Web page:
Asynchronous design gets a second look
Asynchronous design gets a second look
By Bernard Cole, EE Times
June 9, 2003 (2:10 p.m. EST)
As system-on-chip (SoC) designs grow larger, designers must grapple with serious global timing problems, the effect of wire loading and timing delays and the performance hit associated with supporting on-chip communications between different clock domains.
To deal with them, developers are squeezing every trick and technique they can out of traditional architectures. They are also using the well understood synchronous logic design methodologies that have been in use since Carver Mead and Lynn Conway delineated and formalized them, and made then accessible to engineering students in their seminal 1980 textbook Introduction to VLSI Design.
By and large, most circuit designs are built with synchronous logic, small blocks of combinatorial logic separated by synchronously clocked registers. The biggest advantage at least at SSI, MSI and LSI levels was that synchronous logic made it easy to determine the maximum operating fre quency of a design by finding and calculating the longest delay path between registers in a circuit.
At VLSI and now at the ultrascale levels with millions of gates it is becoming extraordinarily difficult to find and predict the critical path delays. And as process technology works further down though the micrometer to the nanometer level, things only get worse, with shot noise, charge sharing, thermal effects, supply voltage noise and process variations all making calculations of delay that more uncertain and difficult. Because synchronous logic designs are always on, balancing power and performance becomes critical as integration levels increase and the processing requirements of even embedded and small-footprint appliance designs become more demanding.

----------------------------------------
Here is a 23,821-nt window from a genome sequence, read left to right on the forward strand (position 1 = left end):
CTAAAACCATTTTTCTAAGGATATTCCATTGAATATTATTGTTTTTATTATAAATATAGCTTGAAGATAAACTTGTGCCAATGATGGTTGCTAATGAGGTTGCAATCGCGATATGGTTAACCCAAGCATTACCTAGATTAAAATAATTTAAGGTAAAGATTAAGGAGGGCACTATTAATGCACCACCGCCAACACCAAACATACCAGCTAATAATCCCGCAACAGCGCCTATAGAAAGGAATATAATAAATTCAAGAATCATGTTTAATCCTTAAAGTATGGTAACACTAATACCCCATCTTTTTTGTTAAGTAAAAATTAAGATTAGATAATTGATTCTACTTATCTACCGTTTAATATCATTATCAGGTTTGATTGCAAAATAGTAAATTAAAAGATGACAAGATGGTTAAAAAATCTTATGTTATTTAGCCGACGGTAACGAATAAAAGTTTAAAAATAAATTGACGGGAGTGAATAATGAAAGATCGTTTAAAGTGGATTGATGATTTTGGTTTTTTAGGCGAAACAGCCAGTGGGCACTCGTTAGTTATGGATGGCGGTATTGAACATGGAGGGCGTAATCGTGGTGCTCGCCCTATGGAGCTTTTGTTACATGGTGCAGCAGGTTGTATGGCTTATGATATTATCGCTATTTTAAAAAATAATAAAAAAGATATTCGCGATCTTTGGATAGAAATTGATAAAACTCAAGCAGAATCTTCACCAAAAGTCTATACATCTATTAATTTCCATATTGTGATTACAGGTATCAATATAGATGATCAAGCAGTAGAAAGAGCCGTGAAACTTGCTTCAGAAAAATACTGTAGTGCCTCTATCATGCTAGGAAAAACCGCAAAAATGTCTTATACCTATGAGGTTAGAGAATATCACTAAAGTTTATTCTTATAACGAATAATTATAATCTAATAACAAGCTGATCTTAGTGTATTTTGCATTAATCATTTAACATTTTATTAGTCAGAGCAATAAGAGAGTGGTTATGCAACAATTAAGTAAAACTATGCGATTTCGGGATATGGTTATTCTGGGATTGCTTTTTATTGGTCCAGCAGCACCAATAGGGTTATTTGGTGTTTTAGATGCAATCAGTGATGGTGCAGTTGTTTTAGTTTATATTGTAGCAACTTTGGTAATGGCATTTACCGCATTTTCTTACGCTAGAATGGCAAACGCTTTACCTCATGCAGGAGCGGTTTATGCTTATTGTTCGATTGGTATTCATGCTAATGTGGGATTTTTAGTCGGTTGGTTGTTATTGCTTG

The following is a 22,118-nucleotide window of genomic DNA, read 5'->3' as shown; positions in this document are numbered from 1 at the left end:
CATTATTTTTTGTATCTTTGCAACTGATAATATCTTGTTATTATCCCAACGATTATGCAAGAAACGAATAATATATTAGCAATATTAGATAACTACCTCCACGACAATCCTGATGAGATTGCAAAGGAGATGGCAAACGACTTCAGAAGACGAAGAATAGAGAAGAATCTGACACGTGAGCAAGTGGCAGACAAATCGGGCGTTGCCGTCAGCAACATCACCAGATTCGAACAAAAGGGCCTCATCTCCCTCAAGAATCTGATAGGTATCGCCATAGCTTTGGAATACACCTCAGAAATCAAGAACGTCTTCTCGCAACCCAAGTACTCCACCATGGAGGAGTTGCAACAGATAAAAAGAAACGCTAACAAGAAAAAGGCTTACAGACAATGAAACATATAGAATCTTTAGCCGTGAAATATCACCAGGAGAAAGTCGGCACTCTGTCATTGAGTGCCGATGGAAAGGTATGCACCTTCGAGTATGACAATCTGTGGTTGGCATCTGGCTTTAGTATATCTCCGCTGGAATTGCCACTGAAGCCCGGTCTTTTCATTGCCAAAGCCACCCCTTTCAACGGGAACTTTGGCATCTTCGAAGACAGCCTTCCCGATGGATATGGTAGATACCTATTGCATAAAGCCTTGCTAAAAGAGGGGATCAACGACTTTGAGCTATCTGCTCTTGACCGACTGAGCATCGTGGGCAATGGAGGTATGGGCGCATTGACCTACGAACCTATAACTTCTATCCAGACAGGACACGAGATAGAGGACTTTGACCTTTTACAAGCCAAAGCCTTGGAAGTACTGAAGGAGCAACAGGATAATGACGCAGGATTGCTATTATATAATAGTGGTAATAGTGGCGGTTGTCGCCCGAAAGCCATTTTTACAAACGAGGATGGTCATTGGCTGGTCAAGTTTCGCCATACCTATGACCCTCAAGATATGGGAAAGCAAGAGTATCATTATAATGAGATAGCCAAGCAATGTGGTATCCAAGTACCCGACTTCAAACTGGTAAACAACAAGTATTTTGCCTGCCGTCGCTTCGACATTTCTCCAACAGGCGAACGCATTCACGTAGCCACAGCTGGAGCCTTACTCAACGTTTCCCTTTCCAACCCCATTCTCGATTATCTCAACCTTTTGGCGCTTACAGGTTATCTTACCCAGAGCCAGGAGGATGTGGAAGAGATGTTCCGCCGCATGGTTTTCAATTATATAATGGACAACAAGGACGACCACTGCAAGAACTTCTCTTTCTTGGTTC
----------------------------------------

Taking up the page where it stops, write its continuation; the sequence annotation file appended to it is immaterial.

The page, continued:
In a switch or router with dozens of boards each with several network processors operating in parallel to deliver the necessary 10 to 40 Gbit/seconds of performance, power consumption and dissipation is becoming critical, rivaling that of many enterprise server farms. The latter is also facing critical power issues as a result of the shift from centralized three and four CPU configurations to more distribution architectures consisting of dozens or hundreds of server blades, which together require the power output for many small towns.
According to Robert Payne, senior vice president/general manager in Advanced System Technology at Philips Semiconductor, (San Jose, Calif.), many consumer oriented embedded applications and small footprint computing and communications appliances are facing power issues as well. "In the desktop world, in exchange for processors that operate at two and three gigahertz, users usually have had to settle for systems that are hot to the touch, or which require a lot of external fans to bring power dissipation and heat down to tolerable levels," he said. Payne believes that with the new distributed computing and communications environment in which one personal computer on the desktop is being repla ced with one or more mobile and often wireless personal appliances, users want much of the same capabilities without the size and certainly without the power issues.
Global timing squeeze